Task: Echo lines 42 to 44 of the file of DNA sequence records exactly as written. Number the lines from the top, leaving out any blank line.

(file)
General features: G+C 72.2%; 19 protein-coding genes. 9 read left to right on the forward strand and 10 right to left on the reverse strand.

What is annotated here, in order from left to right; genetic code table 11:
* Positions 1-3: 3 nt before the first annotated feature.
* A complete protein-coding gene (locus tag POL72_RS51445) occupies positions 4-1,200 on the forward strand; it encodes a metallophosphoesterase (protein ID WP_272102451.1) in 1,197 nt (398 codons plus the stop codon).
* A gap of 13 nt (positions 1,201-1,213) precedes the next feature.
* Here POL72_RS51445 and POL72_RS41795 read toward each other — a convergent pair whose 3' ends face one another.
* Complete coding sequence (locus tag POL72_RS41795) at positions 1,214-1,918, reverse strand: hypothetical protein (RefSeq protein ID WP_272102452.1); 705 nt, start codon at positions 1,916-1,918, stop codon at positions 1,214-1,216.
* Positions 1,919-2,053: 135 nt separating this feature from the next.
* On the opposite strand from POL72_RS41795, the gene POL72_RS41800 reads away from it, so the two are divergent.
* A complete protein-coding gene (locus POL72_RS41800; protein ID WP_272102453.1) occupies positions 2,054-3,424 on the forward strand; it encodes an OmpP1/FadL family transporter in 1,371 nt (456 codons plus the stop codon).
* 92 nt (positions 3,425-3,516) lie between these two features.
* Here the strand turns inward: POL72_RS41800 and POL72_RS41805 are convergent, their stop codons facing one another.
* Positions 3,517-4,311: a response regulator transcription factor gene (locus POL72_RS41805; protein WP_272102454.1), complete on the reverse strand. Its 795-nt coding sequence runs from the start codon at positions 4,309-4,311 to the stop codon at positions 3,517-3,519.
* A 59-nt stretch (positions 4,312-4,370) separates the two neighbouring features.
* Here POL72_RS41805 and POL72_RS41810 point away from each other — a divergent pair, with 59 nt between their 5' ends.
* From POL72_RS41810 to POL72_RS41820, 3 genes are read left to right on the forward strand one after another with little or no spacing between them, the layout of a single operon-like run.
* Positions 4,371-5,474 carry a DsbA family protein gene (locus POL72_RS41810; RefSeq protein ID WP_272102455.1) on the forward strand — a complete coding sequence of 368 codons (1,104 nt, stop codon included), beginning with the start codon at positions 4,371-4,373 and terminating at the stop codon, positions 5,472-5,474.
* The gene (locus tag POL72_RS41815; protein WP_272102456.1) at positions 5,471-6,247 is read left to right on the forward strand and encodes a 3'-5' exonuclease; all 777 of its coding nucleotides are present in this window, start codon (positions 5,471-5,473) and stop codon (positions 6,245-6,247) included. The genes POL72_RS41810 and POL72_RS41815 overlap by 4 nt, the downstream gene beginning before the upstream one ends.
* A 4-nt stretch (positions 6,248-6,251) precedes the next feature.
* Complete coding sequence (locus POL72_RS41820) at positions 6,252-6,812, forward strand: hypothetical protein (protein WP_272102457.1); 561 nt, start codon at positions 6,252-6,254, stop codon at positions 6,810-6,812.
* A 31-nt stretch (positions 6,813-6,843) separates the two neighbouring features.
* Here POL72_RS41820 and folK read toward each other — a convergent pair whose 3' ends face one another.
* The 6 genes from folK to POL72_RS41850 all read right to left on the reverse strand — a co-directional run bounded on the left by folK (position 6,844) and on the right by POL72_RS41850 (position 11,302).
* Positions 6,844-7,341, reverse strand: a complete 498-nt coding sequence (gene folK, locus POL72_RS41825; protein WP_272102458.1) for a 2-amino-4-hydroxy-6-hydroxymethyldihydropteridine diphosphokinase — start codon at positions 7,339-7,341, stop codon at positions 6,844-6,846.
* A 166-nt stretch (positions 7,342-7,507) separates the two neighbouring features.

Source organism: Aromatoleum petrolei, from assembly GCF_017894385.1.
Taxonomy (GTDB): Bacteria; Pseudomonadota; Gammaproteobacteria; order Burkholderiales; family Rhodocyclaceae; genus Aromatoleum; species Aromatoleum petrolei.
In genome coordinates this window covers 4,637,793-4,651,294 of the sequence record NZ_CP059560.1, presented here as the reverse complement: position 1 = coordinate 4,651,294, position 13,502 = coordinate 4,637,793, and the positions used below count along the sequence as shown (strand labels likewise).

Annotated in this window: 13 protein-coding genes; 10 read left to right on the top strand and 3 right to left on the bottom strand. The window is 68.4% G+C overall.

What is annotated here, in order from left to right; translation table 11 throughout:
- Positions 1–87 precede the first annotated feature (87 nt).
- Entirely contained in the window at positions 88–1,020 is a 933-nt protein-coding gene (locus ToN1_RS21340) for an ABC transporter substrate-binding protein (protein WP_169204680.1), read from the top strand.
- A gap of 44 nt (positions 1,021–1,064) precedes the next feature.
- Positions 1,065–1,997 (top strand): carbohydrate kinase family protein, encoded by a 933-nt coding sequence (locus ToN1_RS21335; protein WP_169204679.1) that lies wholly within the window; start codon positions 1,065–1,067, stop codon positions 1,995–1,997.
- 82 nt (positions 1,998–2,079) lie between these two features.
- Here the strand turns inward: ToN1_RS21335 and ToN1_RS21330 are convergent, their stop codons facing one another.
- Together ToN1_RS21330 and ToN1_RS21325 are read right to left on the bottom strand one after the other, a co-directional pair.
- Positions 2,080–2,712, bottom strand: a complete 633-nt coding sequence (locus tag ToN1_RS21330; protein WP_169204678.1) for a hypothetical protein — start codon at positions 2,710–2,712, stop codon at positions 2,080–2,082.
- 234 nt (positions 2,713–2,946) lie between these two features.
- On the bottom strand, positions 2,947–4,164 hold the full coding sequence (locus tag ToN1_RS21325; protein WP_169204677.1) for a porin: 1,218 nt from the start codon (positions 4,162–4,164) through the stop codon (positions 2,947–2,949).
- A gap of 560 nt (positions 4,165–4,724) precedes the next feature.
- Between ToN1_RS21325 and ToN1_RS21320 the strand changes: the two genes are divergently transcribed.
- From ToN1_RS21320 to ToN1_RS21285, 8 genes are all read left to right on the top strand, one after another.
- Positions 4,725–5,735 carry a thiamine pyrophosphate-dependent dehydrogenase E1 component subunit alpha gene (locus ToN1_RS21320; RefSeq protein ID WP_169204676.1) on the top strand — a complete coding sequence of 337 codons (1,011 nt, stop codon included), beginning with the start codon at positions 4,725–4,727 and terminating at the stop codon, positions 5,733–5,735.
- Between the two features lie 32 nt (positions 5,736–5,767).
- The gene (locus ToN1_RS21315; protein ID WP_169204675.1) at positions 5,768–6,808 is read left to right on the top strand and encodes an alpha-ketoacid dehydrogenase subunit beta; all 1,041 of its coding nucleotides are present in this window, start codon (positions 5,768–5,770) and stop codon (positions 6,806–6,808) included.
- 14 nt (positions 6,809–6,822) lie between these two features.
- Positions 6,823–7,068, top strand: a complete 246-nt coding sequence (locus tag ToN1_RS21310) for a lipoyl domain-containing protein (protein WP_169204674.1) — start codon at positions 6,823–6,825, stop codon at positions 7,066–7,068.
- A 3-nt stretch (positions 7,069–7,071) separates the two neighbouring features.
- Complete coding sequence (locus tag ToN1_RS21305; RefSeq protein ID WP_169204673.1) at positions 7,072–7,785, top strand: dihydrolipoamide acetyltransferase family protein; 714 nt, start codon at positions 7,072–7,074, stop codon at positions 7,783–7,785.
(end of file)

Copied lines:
- Between ToN1_RS21325 and ToN1_RS21320 the strand changes: the two genes are divergently transcribed.
- From ToN1_RS21320 to ToN1_RS21285, 8 genes are all read left to right on the top strand, one after another.
- Positions 4,725–5,735 carry a thiamine pyrophosphate-dependent dehydrogenase E1 component subunit alpha gene (locus ToN1_RS21320; RefSeq protein ID WP_169204676.1) on the top strand — a complete coding sequence of 337 codons (1,011 nt, stop codon included), beginning with the start codon at positions 4,725–4,727 and terminating at the stop codon, positions 5,733–5,735.